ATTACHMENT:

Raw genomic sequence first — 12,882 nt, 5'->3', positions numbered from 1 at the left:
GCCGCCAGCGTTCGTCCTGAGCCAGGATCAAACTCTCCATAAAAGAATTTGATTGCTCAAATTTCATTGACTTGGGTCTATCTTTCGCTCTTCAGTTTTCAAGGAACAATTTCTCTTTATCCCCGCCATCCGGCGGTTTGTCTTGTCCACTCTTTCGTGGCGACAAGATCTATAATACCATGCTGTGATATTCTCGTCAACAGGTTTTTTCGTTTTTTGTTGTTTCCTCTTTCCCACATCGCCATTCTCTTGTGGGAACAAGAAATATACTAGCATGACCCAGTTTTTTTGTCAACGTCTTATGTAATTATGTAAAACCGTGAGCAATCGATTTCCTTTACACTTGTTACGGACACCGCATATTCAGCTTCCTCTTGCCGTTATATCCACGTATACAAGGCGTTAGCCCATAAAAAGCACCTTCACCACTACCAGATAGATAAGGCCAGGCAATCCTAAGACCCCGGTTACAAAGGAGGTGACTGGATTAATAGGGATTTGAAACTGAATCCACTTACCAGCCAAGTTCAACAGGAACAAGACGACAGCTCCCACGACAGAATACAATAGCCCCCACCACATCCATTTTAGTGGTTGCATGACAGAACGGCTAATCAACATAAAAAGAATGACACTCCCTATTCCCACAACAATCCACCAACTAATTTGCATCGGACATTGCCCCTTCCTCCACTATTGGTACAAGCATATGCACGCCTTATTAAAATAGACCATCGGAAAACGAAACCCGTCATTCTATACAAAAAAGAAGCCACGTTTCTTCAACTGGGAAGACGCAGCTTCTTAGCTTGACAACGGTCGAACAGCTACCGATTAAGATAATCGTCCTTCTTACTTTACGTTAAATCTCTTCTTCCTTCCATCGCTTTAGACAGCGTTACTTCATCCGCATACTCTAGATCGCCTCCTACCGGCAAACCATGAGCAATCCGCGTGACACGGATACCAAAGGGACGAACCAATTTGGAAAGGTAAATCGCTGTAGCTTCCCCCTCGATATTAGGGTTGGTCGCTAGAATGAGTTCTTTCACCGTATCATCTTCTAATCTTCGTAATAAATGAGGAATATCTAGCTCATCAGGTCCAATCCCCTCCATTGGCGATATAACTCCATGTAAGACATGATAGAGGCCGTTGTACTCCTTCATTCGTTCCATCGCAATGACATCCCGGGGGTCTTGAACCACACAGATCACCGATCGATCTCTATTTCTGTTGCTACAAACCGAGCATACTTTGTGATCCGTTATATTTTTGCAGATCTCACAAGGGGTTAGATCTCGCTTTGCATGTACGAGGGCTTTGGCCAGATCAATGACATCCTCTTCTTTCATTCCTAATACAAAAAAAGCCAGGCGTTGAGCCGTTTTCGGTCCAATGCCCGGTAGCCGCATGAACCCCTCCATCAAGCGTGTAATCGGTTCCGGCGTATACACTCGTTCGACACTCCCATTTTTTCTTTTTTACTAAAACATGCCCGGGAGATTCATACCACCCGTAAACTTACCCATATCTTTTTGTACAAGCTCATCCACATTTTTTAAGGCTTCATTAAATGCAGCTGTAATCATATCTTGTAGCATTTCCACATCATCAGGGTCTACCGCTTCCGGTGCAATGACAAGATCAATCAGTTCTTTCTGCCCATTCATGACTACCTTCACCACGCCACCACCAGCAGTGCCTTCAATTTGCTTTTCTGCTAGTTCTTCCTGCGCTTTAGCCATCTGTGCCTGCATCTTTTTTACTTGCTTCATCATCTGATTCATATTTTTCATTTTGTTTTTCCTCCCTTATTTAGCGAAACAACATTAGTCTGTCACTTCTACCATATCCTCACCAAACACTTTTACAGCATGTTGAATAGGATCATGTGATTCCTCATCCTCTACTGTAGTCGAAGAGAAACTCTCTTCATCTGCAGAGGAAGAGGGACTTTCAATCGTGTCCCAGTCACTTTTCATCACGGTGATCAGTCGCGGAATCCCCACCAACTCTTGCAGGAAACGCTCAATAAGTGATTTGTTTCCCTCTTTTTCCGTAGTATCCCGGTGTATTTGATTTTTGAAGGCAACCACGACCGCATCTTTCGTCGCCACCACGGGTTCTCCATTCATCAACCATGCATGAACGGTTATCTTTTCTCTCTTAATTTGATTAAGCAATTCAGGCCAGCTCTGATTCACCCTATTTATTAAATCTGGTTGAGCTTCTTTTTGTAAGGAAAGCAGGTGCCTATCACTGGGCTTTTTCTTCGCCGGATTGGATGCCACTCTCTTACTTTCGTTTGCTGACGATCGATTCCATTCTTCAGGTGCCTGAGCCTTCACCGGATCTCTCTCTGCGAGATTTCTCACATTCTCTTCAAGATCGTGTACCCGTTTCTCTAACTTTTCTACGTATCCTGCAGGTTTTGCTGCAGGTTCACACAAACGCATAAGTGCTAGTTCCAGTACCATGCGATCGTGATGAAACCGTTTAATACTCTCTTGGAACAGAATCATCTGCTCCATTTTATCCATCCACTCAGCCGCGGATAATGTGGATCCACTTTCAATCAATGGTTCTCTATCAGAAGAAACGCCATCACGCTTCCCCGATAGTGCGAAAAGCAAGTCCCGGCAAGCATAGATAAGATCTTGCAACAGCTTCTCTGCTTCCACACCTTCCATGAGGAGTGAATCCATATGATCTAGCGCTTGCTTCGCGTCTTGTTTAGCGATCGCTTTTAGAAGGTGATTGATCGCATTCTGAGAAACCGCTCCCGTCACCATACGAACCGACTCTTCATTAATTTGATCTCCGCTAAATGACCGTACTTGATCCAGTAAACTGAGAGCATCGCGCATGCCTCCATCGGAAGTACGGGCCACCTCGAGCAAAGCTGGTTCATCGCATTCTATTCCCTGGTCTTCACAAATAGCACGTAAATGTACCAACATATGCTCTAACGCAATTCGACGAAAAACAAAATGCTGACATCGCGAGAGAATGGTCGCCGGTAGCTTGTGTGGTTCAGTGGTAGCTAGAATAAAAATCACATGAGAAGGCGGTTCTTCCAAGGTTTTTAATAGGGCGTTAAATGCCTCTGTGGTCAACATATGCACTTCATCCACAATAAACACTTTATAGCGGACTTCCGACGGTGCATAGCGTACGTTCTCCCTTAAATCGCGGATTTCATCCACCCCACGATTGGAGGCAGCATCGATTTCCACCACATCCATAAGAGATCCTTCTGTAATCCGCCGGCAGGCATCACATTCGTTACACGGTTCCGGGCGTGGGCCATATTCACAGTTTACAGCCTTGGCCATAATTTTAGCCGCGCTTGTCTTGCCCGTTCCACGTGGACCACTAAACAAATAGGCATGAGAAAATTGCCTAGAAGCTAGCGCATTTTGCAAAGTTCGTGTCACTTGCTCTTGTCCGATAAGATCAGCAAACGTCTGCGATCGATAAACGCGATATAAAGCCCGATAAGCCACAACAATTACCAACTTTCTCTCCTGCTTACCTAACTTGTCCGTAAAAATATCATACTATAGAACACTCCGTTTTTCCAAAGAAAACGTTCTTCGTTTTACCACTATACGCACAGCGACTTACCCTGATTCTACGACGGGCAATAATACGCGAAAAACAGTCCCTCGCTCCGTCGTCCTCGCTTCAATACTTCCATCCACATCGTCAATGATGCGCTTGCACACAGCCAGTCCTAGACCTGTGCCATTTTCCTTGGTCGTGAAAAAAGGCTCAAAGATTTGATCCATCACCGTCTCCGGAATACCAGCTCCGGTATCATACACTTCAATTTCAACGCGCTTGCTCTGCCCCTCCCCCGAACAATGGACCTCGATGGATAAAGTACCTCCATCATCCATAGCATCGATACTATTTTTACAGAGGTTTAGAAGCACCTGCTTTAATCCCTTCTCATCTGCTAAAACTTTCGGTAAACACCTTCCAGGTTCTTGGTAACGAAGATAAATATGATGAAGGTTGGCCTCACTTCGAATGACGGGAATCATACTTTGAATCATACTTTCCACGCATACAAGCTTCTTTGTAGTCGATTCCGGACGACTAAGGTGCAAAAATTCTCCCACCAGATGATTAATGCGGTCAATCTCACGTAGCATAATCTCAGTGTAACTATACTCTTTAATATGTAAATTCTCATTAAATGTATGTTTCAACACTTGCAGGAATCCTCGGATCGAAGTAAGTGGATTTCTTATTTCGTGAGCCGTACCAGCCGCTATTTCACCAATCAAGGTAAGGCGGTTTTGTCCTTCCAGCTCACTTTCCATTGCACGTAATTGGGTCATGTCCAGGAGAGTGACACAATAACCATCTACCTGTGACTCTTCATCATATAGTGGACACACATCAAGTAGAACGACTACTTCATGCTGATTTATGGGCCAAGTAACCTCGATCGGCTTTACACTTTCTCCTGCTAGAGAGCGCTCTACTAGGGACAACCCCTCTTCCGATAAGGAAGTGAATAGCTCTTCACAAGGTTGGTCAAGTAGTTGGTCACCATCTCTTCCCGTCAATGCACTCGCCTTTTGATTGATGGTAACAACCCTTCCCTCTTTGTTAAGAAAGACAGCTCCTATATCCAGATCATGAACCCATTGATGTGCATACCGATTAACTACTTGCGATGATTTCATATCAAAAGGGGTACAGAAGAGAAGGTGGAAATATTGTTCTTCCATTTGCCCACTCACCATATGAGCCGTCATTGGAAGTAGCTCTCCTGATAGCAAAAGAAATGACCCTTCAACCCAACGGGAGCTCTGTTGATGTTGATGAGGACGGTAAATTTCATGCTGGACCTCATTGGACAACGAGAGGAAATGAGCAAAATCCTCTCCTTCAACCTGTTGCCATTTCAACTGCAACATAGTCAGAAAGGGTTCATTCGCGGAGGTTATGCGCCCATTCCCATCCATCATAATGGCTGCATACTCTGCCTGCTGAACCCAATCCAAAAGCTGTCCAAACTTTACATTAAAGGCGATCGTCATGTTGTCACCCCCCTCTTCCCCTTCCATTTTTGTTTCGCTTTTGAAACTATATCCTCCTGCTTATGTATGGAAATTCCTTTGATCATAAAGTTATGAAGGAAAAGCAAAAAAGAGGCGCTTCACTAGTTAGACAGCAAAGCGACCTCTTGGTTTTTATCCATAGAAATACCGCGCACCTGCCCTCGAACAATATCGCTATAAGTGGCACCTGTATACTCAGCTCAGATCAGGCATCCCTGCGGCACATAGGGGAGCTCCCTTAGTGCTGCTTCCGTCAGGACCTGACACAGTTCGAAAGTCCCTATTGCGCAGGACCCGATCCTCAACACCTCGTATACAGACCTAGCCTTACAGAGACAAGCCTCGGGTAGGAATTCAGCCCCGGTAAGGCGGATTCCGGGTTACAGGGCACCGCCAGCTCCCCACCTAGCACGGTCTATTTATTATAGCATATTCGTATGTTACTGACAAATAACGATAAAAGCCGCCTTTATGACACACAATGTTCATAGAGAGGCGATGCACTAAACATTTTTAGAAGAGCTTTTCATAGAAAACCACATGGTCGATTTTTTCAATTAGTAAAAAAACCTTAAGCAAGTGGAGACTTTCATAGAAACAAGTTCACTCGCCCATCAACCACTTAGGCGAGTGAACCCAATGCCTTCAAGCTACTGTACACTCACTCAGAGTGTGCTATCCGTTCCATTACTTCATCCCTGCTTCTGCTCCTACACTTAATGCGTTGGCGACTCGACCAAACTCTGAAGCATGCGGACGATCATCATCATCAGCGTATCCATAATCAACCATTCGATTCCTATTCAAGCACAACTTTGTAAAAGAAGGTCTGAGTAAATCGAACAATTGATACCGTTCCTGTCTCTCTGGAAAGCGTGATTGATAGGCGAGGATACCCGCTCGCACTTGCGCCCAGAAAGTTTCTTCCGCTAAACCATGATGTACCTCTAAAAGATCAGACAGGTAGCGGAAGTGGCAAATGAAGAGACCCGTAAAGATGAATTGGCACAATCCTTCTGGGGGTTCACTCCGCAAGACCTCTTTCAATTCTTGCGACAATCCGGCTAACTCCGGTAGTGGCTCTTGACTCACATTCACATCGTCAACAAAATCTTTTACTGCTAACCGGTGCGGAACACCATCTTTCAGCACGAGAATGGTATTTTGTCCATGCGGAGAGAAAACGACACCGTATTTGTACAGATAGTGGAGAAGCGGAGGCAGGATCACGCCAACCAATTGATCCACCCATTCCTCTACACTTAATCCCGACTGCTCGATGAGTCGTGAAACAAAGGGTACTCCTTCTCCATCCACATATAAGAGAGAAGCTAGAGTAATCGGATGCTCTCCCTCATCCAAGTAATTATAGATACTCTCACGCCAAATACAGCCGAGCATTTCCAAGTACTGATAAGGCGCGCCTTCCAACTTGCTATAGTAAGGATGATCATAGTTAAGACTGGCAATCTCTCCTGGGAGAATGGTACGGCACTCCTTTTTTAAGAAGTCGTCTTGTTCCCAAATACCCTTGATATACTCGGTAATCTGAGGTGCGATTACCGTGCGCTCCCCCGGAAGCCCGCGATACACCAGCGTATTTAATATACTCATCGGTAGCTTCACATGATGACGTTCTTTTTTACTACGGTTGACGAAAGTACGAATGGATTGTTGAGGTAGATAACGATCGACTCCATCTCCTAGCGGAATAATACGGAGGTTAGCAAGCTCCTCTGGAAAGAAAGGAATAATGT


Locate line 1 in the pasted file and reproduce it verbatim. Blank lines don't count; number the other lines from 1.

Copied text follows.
Raw genomic sequence first — 12,882 nt, 5'->3', positions numbered from 1 at the left: